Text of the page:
Certain odors may also be airborne irritants that can trigger nasal symptoms in much the same way that other irritants do. Remember that odors are chemicals as well. People who are more sensitive may react faster and more aggressively than others. Strong odors that trigger burning inside the nose may include perfumes and deodorants, air fresheners, detergents and industrial chemicals.
A scent is a result of vaporized chemicals in the air and even if it is pleasant smelling, it can still be an irritant. Many people find that the stronger the odor, irrespective of whether it is pleasant or unpleasant, the more intense the burning. But sometimes even odorless airborne agents can be an irritant and cause burning inside the nose.
Weather And Dry Air
The health of your nasal passages is partly determined by its level of moisture. The mucous membrane linings needed to be relatively moist and mucus is the main way of doing this. While the mucous membranes produces and secretes mucus, there are times when this is insufficient. Weather can play a major role in drying of the nasal passages, particularly when the air is dry. It can occur during extremes of heat and cold. These days indoor climatic control through air conditioning and heating systems can also cause nasal dryness.
Irrespective of the sources, dry nasal membranes may present with a host of symptoms like burning inside the nose, accumulation of dried crusty mucus and even nasal congestion. It may also elicit sneezing and a runny nose. However, it is not only the dryness of the mucous membranes that can be the problem. Changes in weather and dry air may also alter the blood flow to the nasal mucosa which causes a burning sensation inside the nose. This is known as vasomotor rhinitis.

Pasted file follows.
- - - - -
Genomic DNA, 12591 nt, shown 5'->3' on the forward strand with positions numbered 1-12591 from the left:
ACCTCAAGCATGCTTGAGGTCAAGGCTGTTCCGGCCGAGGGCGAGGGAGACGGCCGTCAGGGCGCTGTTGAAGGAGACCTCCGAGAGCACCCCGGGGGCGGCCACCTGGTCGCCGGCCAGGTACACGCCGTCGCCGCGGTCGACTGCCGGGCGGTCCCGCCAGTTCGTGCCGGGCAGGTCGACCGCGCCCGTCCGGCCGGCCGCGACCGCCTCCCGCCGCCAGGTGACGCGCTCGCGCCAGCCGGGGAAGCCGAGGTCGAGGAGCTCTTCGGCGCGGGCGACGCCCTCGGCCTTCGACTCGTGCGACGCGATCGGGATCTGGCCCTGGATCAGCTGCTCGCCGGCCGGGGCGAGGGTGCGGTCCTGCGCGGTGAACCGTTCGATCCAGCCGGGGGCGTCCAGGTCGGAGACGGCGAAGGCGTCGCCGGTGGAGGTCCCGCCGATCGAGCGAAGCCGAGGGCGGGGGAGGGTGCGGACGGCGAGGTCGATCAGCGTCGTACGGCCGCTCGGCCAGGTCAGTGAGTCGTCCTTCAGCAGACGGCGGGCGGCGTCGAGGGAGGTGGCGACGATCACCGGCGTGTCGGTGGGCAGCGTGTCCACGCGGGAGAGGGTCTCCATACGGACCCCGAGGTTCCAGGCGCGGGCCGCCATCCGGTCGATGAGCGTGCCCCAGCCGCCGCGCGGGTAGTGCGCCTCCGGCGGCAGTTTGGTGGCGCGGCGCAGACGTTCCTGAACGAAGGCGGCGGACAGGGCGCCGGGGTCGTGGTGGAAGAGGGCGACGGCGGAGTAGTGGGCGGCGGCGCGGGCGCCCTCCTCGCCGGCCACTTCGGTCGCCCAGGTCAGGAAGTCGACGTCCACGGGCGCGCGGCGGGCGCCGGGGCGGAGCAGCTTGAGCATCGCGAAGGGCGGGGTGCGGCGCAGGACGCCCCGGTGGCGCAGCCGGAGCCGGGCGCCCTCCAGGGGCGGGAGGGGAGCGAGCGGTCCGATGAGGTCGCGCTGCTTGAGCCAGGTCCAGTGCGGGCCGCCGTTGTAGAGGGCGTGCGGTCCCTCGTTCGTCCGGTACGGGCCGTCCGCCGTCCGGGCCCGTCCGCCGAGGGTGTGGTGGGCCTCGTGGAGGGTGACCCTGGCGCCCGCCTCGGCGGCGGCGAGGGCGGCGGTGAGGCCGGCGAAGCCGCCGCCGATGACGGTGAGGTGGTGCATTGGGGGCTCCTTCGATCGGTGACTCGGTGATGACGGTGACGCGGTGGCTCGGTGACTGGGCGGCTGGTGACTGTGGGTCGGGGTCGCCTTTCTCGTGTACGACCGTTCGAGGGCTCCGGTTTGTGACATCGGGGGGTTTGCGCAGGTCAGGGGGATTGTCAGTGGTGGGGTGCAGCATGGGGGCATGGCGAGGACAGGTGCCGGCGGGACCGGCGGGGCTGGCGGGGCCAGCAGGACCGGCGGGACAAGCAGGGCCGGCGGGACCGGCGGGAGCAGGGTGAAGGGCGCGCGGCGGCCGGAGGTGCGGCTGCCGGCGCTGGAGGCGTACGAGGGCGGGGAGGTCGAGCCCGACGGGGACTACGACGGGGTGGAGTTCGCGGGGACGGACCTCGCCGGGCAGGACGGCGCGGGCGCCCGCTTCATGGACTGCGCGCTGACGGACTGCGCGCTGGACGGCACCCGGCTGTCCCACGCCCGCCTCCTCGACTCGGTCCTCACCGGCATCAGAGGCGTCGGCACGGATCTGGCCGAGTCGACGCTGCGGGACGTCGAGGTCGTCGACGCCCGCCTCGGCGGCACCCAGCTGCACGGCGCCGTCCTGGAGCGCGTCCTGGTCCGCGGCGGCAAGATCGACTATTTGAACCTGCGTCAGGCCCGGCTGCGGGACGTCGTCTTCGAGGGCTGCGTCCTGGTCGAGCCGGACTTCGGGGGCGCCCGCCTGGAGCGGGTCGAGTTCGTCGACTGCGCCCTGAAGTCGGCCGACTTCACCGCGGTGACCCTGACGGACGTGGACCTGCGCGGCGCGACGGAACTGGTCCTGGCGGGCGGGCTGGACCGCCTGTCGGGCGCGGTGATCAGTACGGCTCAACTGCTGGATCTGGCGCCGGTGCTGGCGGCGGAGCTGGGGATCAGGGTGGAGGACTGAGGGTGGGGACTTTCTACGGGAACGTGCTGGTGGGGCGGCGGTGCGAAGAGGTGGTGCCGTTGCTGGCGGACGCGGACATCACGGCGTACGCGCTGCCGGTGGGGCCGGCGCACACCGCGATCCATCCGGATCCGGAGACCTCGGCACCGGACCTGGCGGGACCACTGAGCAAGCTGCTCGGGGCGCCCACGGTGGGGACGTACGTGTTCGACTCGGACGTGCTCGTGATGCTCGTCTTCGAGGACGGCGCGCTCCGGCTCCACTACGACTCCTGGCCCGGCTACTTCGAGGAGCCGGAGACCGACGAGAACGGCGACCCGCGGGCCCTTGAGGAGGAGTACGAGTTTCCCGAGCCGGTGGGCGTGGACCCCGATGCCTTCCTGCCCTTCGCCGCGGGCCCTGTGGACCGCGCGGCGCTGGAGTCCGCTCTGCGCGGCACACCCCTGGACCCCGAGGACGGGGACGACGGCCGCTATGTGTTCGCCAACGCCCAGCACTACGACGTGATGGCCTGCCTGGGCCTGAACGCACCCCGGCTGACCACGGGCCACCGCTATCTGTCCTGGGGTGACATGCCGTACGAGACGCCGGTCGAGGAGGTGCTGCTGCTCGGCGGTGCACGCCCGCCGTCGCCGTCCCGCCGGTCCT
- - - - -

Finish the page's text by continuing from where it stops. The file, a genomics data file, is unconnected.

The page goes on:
Nasal Sprays And Inhaled Agents
Medicated nasal sprays are used to treat a range of nasal conditions. It contains substances such as antihistamines, decongestants, saline and steroids. Although it is meant to treat a problem or maintain the health of the nasal passages, sometimes a nasal spray can irritate the linings. Burning inside the nose may arise a short while after using a nasal spray. Even stopping a medicated nasal spray may cause nose symptoms – a condition known as rhinitis medicamentosa.